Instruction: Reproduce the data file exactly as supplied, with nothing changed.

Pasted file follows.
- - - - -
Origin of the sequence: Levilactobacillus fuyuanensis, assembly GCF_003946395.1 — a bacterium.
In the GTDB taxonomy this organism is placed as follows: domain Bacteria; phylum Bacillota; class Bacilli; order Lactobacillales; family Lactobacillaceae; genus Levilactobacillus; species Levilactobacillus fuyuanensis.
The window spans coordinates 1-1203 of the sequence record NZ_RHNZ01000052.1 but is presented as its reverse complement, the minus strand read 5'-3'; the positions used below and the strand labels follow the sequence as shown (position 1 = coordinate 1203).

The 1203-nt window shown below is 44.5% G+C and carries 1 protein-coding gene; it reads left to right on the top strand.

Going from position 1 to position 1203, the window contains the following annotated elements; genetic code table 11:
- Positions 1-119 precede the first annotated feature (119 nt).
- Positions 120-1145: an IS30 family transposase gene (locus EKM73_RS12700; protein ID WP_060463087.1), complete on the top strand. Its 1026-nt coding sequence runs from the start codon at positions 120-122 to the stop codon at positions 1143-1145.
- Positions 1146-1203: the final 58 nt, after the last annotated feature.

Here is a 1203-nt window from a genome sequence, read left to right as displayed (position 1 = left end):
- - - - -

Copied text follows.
Origin of the sequence: Levilactobacillus fuyuanensis, assembly GCF_003946395.1 — a bacterium.
In the GTDB taxonomy this organism is placed as follows: domain Bacteria; phylum Bacillota; class Bacilli; order Lactobacillales; family Lactobacillaceae; genus Levilactobacillus; species Levilactobacillus fuyuanensis.
The window spans coordinates 1-1203 of the sequence record NZ_RHNZ01000052.1 but is presented as its reverse complement, the minus strand read 5'-3'; the positions used below and the strand labels follow the sequence as shown (position 1 = coordinate 1203).

The 1203-nt window shown below is 44.5% G+C and carries 1 protein-coding gene; it reads left to right on the top strand.

Going from position 1 to position 1203, the window contains the following annotated elements; genetic code table 11:
- Positions 1-119 precede the first annotated feature (119 nt).
- Positions 120-1145: an IS30 family transposase gene (locus EKM73_RS12700; protein ID WP_060463087.1), complete on the top strand. Its 1026-nt coding sequence runs from the start codon at positions 120-122 to the stop codon at positions 1143-1145.
- Positions 1146-1203: the final 58 nt, after the last annotated feature.

Here is a 1203-nt window from a genome sequence, read left to right as displayed (position 1 = left end):